What are great powers? Let us break it down. They are states with exceptional economic, strategic and social influence on the landscape of Earth. At the core of this concept, currently, there are three such states: mighty America, aggressive Russia, and the economic power China. All are striving hard to win the king’s palace.
A year back, the biggest threat to American interests was terrorism, which has now been replaced with the great-power competition. The policy document ‘National Defense Strategy’ released by President Donald Trump’s administration placed great-power competition at the first place in the list of ‘major potential threats to the USA’, displacing terrorism to second place. This policy document portrayed both Russia and China as adversaries that were potential threats to US national interests, particularly in Europe, Asia and the Middle East, and generally in the world.
The things that caused this shift in US policy have their roots in Russian President Vladimir Putin’s revisionist and aggressive policies, and Chinese President Xi Jinping’s ambitious Belt and Road Initiative. Washington sees the BRI as a threat to the US-led world order. Therefore, an effective policy to counter China’s influence is the need of the hour for American policymakers.
At face value, the option before the Trump administration is pretty clear: divide and rule. And the Americans have frequently enjoyed this rule. Breaking it down, recent reports by the US Central Intelligence Agency and other influential agencies show an aggressive Russian defense policy with exceptional military capabilities that can outweigh America’s strategic capabilities in the case of direct (highly unlikely) or indirect confrontation between the two major powers. In contrast, China has been asserting huge opposition to the US in trade and development linkages with the European Union in particular and the world in general.
The recent EU-China summit without the participation of Washington was a clear sign of China’s dominance in a trade war. Similarly, the successful implementation of BRI in Asia, Europe, Africa and the Middle East also solidifies Beijing’s trade dominance over America’s. In short, China’s economic policies are gaining applause in the international market. That’s a big problem for Trump administration, which has promised at home to “make America great again.” The latest sanctions and fines levied on Chinese tech giant ZTE shows a troubling path for both countries in a trade war.
Thus if China and Russia join hands against the US, that would be disastrous for the US effort to hold the portfolio of “sole superpower of the world.” Weighing up both sides of the argument, the divide-and-rule policy is the sole option for Washington for survival. In the past, the famous American policymaker Henry Kissinger employed this policy by aligning China against Russia during Richard Nixon’s presidency. Now, in his meetings with Trump, Kissinger has reportedly suggested the opposite of his previous policy. That is, align with Russia by giving it leverage against China in the international arena.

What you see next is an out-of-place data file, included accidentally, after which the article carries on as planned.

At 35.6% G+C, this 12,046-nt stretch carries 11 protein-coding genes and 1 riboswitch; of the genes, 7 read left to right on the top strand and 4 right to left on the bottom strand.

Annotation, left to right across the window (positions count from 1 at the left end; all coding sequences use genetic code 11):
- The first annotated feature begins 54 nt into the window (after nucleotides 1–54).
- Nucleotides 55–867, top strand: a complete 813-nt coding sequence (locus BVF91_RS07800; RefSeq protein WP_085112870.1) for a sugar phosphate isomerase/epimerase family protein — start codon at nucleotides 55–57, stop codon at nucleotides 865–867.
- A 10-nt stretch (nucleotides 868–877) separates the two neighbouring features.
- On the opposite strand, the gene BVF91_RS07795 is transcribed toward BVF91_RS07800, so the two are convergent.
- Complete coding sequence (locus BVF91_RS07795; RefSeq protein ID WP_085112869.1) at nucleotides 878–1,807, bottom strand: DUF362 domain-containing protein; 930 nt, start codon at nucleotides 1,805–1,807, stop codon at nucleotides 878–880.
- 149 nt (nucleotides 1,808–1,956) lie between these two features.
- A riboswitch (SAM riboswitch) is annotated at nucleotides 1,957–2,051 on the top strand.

Trump’s recent one-on-one talk with Putin in Helsinki was a bold manifestation of Washington’s appeasement toward Russia. In that, Trump went quite opposite to the findings of his own national-security agencies. Thus, the US is no longer a Russophobe.
No doubt the path for the US to implement ‘divide and rule policy’ is difficult to pursue as there are differences between China and Russia on various issues, yet both Beijing and Moscow are not on conflicting terms.
As an example, Russia has still not opted to join China’s ambitious Belt and Road Initiative. Similarly, the two countries view the Europeans differently. Russia has strategic interests in Eastern Europe while China is pursuing economic objectives. Similarly, the interests of both differ greatly in Central Asia and Middle Asia. In the Russian context, Central Asia should follow Moscow’s footsteps and only Kremlin has the right to interfere in the matters of Central Asian nations.
Summing up the differences between two Eastern powers, they have divergent interests in the world yet they are cooperating strategically, and therefore are not interested in conflict. In fact, both China and Russia have supported each other on various issues in the United Nation’s General Assembly and Security Council, and are seeking ways to enhance bilateral cooperation. Similarly, the platforms of BRICS and the Shanghai Cooperation Organization (SCO) are of immense importance for both countries to advance their relations with a win-win strategy.
In conclusion, it is hard for the US to treat both Russia and China as adversaries at the same time. Thus aligning with one at the cost of the other is a viable option in the contemporary world for Washington to maintain its hegemony. Although the task is pretty difficult to achieve, it may succeed to some extent in a future decade as the thinkers in the White House are considering this advice of the legendary Henry Kissinger. In the end, recent events favor a possible alliance of the US with Russia at the cost of Europe to give a blow to Beijing’s dream of ‘Chinese World Order’.